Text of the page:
Following a marathon six hour meeting, the Council’s Finance Committee approved a reduced borrowing plan that calls for the issuance of $650 million in general obligation bonds to pay off old debt come due, as well as $200 million in new sales tax revenue bonds to refinance old debt and pay for the 2016 Aldermanic Menu program, $1 billion in bonds to refinance old debt and pay for capital improvements at Midway Airport, and $800 million in water and sewer bonds. The new borrowing plan for 2016 comes as the city prepares to sell half a billion dollars today in previously approved general obligation bonds.
Committee Members Present: Chairman Ed Burke (14), Joe Moreno (1), Pat Dowell (3), Will Burns (4), Leslie Hairston (5), Roderick Sawyer (6), Gregory Mitchell (7), Michelle Harris (8), Patrick Daley Thompson (11), George Cardenas (12), Marty Quinn (13), Toni Foulkes (16), Matt O’Shea (19), Willie Cochran (20), Howard Brookins, Jr. (21), Rick Munoz (22), Michael Zalewski (23), Danny Solis (25), Walter Burnett (27), Jason Ervin (28), Ariel Reboyras (30), Scott Waguespack (32), Marge Laurino (39), Pat O’Connor (40), Brendan Reilly (42), Tom Tunney (44), John Arena (45), Harry Osterman (48), Joe Moore (49)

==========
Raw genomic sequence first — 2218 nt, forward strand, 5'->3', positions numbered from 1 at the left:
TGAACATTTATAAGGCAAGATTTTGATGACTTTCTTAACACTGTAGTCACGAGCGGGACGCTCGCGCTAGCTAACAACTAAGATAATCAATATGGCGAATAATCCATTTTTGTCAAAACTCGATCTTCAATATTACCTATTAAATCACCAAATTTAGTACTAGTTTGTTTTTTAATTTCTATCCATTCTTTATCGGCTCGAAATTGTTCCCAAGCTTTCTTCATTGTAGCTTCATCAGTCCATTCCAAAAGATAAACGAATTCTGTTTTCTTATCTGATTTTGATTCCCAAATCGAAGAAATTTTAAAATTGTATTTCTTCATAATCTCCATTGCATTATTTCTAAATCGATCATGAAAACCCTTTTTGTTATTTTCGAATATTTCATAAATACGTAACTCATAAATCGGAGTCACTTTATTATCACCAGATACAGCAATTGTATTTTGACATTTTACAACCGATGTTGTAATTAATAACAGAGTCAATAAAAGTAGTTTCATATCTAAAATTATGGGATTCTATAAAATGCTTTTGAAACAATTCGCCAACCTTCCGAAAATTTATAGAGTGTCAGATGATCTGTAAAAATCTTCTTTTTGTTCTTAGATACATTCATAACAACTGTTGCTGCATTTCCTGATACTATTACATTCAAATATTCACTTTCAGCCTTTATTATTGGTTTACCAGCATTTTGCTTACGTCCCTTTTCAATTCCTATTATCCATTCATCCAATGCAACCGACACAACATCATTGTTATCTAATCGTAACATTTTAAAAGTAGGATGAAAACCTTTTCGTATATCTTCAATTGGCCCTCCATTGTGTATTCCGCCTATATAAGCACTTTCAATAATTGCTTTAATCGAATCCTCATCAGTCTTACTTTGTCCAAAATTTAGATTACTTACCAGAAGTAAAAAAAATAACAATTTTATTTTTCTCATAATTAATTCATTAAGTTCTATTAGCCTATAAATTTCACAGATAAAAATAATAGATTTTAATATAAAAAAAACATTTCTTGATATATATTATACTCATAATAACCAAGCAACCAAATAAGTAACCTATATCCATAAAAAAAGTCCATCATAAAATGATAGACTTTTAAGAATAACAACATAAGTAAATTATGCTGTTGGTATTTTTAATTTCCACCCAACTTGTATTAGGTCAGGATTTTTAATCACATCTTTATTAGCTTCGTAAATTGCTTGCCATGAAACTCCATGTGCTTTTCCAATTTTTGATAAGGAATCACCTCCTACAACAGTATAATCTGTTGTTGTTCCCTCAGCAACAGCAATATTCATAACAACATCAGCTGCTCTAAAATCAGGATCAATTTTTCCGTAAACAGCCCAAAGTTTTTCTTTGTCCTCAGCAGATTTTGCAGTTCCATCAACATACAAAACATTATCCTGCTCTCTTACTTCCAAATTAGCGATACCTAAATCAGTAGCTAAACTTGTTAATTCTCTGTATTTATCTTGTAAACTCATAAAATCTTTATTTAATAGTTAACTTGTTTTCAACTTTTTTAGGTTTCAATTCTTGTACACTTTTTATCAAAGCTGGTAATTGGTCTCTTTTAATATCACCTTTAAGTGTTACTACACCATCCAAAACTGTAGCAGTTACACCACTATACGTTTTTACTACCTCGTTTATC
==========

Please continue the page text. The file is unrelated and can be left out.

The original borrowing plan proposed by Mayor Rahm Emanuel’s administration included up to $1.25 billion in general obligation bonds funded by property tax receipts with $700 million in new money to pay for capital improvements for fiscal years 2016 and 2017. But following vocal concerns from aldermen, the city’s Chief Financial Officer Carole Brown reduced the authorization request to $650 million in general obligation bonds, all of which will go towards restructure existing debt, with $400 to $450 million to pay for “scoop and toss” and $50 to $250 million for savings.
“We will come back to the Council when we have more details around the capital projects with a proposal to do general obligation new money capital later in the year,” Brown explained.
In his 2016 budget, Mayor Emanuel promised to phase out by 2019 the practice of issuing long-term debt to pay down short-term debt payments come due. This new bond offering would expedite that plan by paying off that debt this year instead of dividing the payments by issuing new debt over the next three years.